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ACLU Says King County Data Collection Plan Could Curb Civil Liberties

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The American Civil Liberties Union says a proposed new data collection system in the King County Sheriff’s Office could cause people to be unfairly tracked by law enforcement. The ACLU says the county needs to be more transparent on exactly what the Mark43 records management system would do.King County Sheriff John Urquhart told the King County Council Wednesday that the Mark43 system is not a major change for the department.

”This is a basic vanilla reporting system for cops,” he said. 

But the ACLU’s Shankar Narayan begs to differ. He says the new system has much more powerful ways of analyzing and combining databases. For example,  the company touts its feature that tracks people who might be gang members.

“And that is very problematic because we don’t know the basis on which the tool might be basing its decisions,” Narayan said.

He says if it’s based on what someone is wearing, it could result in people being wrongly identified as a member of a gang.

The sheriff insists he has no plans to use the “gang feature” of the system.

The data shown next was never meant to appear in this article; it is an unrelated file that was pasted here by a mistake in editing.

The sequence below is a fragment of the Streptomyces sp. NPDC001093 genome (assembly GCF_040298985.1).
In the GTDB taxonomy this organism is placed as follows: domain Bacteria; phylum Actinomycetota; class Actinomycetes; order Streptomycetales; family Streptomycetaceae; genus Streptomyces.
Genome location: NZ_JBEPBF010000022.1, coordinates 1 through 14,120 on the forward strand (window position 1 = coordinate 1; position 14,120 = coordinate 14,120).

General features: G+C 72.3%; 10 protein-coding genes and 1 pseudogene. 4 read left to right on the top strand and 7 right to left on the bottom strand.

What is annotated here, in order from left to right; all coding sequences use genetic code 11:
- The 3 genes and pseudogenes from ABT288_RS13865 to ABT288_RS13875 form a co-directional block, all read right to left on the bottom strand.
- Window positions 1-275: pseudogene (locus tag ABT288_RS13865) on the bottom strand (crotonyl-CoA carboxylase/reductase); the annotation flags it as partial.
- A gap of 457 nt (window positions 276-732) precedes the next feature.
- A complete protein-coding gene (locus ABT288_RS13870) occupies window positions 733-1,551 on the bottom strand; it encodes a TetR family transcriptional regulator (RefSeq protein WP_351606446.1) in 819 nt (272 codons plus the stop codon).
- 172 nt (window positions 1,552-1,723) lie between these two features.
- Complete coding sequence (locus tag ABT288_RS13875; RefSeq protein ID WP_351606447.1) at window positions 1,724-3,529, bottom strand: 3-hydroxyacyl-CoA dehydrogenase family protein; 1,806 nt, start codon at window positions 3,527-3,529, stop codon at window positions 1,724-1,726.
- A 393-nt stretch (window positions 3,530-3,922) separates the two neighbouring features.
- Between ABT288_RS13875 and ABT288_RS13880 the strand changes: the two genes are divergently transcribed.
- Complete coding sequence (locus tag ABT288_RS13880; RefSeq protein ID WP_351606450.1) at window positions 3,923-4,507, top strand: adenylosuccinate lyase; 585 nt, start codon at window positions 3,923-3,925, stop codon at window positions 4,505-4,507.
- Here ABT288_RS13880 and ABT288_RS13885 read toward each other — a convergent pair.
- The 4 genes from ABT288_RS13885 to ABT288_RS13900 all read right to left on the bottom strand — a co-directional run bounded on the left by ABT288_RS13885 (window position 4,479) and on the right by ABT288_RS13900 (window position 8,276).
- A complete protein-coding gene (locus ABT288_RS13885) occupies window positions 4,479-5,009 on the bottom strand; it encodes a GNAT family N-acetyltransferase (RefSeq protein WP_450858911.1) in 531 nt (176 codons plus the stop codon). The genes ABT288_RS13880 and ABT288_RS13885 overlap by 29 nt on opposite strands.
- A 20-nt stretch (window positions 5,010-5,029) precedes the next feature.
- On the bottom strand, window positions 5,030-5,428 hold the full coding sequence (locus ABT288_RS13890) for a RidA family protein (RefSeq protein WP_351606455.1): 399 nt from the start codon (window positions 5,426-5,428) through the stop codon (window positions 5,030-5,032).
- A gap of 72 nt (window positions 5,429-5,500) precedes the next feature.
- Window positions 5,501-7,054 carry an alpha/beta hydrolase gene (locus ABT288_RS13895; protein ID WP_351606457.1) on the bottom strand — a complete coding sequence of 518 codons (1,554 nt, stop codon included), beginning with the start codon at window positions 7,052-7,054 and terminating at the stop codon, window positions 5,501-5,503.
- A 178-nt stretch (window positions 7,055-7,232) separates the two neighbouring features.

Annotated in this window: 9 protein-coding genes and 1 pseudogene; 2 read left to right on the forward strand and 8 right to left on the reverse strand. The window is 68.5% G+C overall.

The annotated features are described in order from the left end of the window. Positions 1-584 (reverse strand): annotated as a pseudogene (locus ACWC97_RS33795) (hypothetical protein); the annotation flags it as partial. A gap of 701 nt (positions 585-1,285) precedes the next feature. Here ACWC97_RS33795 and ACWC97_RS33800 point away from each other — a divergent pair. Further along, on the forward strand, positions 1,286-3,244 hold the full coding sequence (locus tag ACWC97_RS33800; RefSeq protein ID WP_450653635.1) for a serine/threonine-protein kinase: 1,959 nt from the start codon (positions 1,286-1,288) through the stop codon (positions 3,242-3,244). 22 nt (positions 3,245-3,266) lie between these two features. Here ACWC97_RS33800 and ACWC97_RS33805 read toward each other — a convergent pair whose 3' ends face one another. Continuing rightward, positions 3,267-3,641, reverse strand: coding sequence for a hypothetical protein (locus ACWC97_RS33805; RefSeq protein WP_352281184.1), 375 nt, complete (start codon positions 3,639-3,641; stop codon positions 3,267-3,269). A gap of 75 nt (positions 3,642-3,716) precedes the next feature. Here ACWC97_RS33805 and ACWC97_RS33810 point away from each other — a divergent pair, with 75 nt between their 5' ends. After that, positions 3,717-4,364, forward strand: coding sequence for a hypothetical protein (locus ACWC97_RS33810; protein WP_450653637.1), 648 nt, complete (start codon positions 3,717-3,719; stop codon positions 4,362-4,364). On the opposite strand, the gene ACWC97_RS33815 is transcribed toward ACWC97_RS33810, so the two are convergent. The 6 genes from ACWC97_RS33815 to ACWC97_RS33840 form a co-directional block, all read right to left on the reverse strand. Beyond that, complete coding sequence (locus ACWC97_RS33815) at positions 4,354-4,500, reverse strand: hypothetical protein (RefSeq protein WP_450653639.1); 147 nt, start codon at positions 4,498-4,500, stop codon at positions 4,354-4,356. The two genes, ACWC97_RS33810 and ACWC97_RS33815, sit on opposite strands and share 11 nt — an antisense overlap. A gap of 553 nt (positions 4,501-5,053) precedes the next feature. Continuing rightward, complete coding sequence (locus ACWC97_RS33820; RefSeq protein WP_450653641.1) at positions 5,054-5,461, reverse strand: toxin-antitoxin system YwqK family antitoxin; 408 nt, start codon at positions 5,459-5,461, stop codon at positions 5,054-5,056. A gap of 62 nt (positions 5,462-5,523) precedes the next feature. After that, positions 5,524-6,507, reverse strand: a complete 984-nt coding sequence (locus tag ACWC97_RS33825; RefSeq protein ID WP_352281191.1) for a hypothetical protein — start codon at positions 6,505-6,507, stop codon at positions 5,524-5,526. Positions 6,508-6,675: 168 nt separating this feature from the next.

Still, the ACLU and some King County Council members remain skeptical. The ACLU’s Narayan says one concern is that vendors like Mark43 don't disclose certain information because they consider it proprietary and that can make it difficult to know exactly what the system is capable of.

He says beyond that, it's important for governments to look at the big picture when adopting new technology.

“You have to be able to articulate the problem you want this technology to solve, how is this technology actually going to work to do that, and how should it be deployed to avoid the unintended consequences," Narayan said.

If the county does decide to fund the Mark43 records management system it would be for a one-year pilot project.

Paula is a former host, reporter and producer who retired from KNKX in 2021. She joined the station in 1989 as All Things Considered host and covered the Law and Justice beat for 15 years. Paula grew up in Idaho and, prior to KNKX, worked in public radio and television in Boise, San Francisco and upstate New York.